China’s trade surplus soared to the highest level in nearly two years in December, fueled by strength in exports and a surprise deceleration in imports.
According to China’s General Administration of Customs, the nation’s trade surplus rose to $US54.69 billion last month, well above the $US40.21 billion level of November and forecasts for a decrease to $US37 billion.
It was the highest surplus since January 2016.
Helping to explain the significant increase in the headline trade figure, export growth topped expectations while import growth decelerated sharply.
From a year earlier, exports grew by 10.9%, below the 12.3% increase of November but above the 9.1% level expected.
In contrast, imports grew by just 4.5% over the same period, well below the 17.7% pace of November and forecasts for a smaller moderation to 13%.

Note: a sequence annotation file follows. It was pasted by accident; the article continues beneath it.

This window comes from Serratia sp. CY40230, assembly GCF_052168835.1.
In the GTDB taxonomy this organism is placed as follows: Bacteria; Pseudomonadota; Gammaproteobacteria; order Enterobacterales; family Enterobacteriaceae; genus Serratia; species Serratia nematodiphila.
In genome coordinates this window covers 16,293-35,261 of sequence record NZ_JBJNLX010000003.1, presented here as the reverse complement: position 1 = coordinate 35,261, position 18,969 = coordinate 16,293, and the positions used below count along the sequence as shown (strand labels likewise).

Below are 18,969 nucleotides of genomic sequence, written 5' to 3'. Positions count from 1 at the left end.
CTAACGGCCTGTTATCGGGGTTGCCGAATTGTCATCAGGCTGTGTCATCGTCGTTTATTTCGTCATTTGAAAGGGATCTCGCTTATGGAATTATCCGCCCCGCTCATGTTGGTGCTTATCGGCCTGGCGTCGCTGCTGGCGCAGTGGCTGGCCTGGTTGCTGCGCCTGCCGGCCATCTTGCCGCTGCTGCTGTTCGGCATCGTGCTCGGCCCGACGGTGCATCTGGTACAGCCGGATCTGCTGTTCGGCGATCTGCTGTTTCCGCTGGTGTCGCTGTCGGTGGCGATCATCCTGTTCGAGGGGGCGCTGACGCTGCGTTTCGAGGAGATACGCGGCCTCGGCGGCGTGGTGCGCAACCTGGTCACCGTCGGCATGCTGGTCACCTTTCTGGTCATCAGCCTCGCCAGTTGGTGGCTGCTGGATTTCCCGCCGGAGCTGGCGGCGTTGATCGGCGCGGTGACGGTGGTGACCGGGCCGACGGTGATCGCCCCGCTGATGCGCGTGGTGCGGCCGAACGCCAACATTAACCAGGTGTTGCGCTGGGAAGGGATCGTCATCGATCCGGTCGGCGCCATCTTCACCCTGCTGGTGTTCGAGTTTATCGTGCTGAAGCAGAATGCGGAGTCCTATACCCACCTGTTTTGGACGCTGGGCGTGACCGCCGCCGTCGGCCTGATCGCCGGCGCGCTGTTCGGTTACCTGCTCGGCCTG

It was the weakest annual growth in imports since December 2016.
“It will be hard for China’s foreign trade growth to remain in the double digits this year, Huang Songping, a spokesman for the General Administration of Customs, said following the release of the report.
Of note, particularly from a geopolitical perspective, China’s trade surplus with the United States fell to $US25.55 billion from $US27.87 billion in November, according to data from Thomson Reuters.
However, over the year, that still saw China’s trade surplus with the United States swell to $US275.81 billion, the largest on record.
In regard to North Korea, China said exports and imports to and from North Korea fell by 23.4% and 81.6% respectively in the year to December.
Compared to 2016, it said trade between the two nations fell by 10.5% last year.
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